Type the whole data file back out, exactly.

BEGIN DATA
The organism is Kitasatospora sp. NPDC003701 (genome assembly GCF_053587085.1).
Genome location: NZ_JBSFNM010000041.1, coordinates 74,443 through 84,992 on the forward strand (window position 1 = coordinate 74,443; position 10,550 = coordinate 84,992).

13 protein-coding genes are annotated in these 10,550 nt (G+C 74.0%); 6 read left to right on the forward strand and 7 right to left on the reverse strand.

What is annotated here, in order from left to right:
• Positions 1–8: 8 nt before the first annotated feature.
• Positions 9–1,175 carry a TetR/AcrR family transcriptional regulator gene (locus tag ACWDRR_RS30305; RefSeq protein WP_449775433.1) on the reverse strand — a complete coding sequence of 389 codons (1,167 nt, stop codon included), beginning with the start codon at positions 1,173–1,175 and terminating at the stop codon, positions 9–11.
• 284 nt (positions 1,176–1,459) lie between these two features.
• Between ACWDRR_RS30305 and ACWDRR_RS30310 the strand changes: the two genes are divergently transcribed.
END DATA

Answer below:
The organism is Kitasatospora sp. NPDC003701 (genome assembly GCF_053587085.1).
Genome location: NZ_JBSFNM010000041.1, coordinates 74,443 through 84,992 on the forward strand (window position 1 = coordinate 74,443; position 10,550 = coordinate 84,992).

13 protein-coding genes are annotated in these 10,550 nt (G+C 74.0%); 6 read left to right on the forward strand and 7 right to left on the reverse strand.

What is annotated here, in order from left to right:
• Positions 1–8: 8 nt before the first annotated feature.
• Positions 9–1,175 carry a TetR/AcrR family transcriptional regulator gene (locus tag ACWDRR_RS30305; RefSeq protein WP_449775433.1) on the reverse strand — a complete coding sequence of 389 codons (1,167 nt, stop codon included), beginning with the start codon at positions 1,173–1,175 and terminating at the stop codon, positions 9–11.
• 284 nt (positions 1,176–1,459) lie between these two features.
• Between ACWDRR_RS30305 and ACWDRR_RS30310 the strand changes: the two genes are divergently transcribed.